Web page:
Levels of conflict forecasting models used in policy-making
  • Structural: predict the cases (countries or regions) most likely to experience conflict
  • Dynamic: predict a probability of conflict breaking out at a known point in the future
  • Counter-factual: predict how the change in some policy (e.g introduction of aid or peacekeepers) will affect the likelihood or magnitude of conflict
lead times for policy relevant forecasting
Lead times for policy-relevant forecasting

(This is really, really important)

1 to 6 months!

Any “prediction” less than 1 month is an autopsy, not a diagnosis

organizations developing conflict forecasting models
Organizations developing conflict forecasting models
  • Academic researchers
  • Government agencies: Dept of Defense, CIA, State (?)
  • Inter-governmental organizations: World Bank, FAO, UNICEF
  • Non-governmental organizations: swisspeace, FEWER, Carnegie Foundation
early warning vs intelligence
Early Warning

Transparent sources and methods

Decentralized

International

Information sharing

Human security (welfare of others)

Intelligence Analysis

Secret sources and methods

Centralized

National

Information hoarding

National security (welfare of the state)

Early Warning vs. Intelligence

Source:Heinz Krummenacher, FAST project, swisspeace Conference on Global Conflict Monitoring, Bern, 6 March 2003

media policy interface
Media-Policy Interface
  • Policy maker would far rather watch CNN than read an intelligence report
  • Almost all new ideas enter the U.S. policy community through three (maybe four) sources
    • New York Times
    • Washington Post
    • Wall Street Journal
    • Economist (indirectly)
problems facing intelligence agencies
Problems facing intelligence agencies
  • Competition for the attention of policy makers
  • Information overload—”drinking from a firehose”
    • For strategic analysis, open source information may actually be superior to classified information because it is better filtered
  • Tremendous expansion of areas being monitored following end of Cold War
    • Despite 90% focus on USSR, collapse was not predicted
  • Limited resources
    • Total analytical budget of only about $3-billion; remaining $27-billion of “intelligence spending” goes to hardware
problems facing intelligence agencies cont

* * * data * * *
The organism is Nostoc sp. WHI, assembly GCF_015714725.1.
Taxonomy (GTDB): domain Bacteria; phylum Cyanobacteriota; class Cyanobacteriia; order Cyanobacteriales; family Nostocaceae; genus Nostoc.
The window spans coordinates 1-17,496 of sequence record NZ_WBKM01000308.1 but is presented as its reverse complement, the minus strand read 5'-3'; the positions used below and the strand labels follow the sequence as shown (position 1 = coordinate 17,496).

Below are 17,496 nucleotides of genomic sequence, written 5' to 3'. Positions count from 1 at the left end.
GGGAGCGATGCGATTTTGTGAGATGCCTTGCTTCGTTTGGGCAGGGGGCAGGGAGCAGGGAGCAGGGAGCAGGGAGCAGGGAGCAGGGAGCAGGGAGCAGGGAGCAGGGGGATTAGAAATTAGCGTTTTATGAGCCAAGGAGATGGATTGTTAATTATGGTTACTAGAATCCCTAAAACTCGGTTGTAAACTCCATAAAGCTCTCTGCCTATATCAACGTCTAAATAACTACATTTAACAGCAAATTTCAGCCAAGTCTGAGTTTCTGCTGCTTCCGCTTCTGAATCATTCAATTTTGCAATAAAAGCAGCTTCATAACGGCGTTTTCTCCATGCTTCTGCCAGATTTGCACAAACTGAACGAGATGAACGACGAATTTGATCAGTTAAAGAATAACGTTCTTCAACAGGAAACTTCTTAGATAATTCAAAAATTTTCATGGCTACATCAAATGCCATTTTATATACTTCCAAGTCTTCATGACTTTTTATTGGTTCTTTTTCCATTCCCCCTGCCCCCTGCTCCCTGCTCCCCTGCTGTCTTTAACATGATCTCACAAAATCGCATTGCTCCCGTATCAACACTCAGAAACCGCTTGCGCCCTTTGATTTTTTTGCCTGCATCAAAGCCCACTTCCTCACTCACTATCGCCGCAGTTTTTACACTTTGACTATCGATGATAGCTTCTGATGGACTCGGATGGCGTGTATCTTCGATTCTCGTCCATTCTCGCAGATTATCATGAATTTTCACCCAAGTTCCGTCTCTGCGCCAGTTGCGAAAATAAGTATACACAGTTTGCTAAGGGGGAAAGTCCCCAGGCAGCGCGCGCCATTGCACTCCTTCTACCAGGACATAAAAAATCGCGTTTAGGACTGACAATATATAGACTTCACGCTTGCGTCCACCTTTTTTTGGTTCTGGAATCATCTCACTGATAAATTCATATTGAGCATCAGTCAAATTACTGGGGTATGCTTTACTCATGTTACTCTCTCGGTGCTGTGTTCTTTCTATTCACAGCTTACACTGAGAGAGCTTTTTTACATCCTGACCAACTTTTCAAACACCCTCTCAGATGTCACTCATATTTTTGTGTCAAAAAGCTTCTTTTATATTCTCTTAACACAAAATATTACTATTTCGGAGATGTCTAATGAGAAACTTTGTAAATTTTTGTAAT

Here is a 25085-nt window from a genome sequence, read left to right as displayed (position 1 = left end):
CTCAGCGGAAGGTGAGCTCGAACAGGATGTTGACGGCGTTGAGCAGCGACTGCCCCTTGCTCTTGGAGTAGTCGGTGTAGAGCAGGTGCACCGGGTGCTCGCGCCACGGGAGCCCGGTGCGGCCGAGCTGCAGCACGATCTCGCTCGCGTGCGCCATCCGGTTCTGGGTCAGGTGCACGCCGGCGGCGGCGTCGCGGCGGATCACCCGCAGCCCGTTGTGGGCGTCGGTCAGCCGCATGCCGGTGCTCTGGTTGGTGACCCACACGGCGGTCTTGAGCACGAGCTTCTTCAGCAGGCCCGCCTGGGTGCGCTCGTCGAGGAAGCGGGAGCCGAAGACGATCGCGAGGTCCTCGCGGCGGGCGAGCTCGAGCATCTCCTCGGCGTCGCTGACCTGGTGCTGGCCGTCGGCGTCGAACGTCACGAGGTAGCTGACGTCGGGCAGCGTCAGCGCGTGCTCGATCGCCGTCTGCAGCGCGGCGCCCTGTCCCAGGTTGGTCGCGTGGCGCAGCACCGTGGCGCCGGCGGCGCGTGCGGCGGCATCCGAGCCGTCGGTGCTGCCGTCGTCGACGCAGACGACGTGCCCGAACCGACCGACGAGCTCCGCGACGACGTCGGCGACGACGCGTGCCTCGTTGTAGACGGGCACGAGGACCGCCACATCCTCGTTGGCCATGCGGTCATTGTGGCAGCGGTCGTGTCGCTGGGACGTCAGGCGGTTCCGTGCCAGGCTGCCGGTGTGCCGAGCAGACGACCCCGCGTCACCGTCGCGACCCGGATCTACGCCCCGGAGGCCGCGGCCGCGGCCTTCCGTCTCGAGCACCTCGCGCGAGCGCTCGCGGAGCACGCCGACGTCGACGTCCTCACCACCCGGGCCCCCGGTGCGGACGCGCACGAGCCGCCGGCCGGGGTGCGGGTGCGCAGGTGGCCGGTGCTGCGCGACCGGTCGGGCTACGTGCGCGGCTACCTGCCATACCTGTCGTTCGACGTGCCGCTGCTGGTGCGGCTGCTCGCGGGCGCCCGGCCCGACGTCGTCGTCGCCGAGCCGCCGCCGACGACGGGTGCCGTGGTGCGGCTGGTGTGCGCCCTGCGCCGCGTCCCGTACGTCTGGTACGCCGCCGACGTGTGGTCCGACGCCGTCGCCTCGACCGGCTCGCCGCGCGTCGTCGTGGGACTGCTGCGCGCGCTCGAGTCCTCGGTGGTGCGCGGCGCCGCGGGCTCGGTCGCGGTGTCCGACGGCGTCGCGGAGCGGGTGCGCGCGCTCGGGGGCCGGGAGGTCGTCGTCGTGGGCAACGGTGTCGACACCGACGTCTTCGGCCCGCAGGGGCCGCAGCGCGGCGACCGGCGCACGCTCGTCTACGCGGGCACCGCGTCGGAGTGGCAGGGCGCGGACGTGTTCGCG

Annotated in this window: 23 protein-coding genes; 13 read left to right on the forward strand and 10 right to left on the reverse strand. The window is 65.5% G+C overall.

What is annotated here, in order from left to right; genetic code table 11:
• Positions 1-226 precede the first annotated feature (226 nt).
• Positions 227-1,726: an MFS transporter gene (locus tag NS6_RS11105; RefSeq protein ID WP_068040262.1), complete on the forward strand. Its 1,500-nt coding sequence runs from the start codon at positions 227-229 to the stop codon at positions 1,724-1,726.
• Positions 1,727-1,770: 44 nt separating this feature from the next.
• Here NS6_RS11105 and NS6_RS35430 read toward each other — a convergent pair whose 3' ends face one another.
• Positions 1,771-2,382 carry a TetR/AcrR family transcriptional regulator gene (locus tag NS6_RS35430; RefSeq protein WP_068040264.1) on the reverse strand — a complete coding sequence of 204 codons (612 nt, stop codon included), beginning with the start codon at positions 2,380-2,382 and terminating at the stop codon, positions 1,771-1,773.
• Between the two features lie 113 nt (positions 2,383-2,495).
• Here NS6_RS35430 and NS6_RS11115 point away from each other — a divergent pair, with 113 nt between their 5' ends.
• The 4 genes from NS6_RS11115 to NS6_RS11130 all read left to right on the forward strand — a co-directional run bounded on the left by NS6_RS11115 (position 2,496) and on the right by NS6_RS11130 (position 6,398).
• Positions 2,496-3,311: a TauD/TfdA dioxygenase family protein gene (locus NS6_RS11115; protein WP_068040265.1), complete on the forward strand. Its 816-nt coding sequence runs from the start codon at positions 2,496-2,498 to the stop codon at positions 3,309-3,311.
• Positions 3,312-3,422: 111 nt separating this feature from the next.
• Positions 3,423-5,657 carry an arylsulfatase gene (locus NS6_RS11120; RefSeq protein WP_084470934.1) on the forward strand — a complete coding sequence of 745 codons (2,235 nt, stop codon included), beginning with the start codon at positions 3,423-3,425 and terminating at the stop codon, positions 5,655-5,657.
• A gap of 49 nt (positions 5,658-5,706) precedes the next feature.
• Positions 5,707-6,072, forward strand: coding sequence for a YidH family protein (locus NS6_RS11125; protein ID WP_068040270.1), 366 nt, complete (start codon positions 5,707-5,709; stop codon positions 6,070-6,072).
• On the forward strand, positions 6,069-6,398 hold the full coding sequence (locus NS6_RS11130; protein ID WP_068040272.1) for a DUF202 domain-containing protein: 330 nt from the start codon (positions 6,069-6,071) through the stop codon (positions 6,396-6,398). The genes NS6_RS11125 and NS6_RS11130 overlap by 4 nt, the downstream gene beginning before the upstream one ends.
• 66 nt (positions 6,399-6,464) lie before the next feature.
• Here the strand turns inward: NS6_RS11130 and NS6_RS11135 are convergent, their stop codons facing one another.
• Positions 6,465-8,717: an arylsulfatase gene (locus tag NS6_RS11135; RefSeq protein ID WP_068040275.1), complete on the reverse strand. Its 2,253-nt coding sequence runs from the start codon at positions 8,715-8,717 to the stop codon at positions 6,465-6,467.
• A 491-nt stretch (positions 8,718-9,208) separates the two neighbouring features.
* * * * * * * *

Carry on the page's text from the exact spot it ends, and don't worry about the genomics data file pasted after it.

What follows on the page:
Problems facing intelligence agencies, cont.
  • Overworked and isolated; limited field experience
  • Subject to bureaucratic and political pressure
    • Despite what Rumsfeld, Cheney, Roberts, etc tell you
    • But you already knew that…

Upshot:

  • It isn’t James Bond
  • And it sure isn’t Austin Powers
problems using conventional media sources
Problems using conventional media sources
  • News as entertainment
    • Don’t trust any news story where more was spent on the special effects than was spent on the reporting
  • “Media fatigue”
    • Affects newspapers more than news wires
number of stories found with palestinian killed nexis search string
Newspaper

Los Angeles Times 3

New York Times 4

Washington Post 4

Jerusalem Post 6

New York Times, 8full text

Wire Service                    

Xinhau 8

BBC (Factiva) 10

Associated Press 11

Agence France Presse 18

Number of stories found with “Palestinian killed” NEXIS search string
problems using conventional media sources22
Problems using conventional media sources
  • Virtual absence of coverage in low-priority regions
    • a.k.a. “Africa” and “Central Asia”
    • “Parachute journalism”
  • Unwillingness to use common sense
    • Two mistakes when covering foreign cultures: - assuming everything is completely different (Margaret Mead problem); - assuming everything is the same (LBJ problem)
    • Dr. Spock Solution (Benjamin, not the Vulcan): you know more than you think you know
alternative sources to the usual suspects
Alternative sources to the usual suspects

Guideline:

  • “Don’t trust the analysis of anyone who has to be met at the airport”
  • You need to have reliable sources who are there before the story gets interesting

Alternatives

  • Stringers
  • Academics with recent field experience
  • NGO workers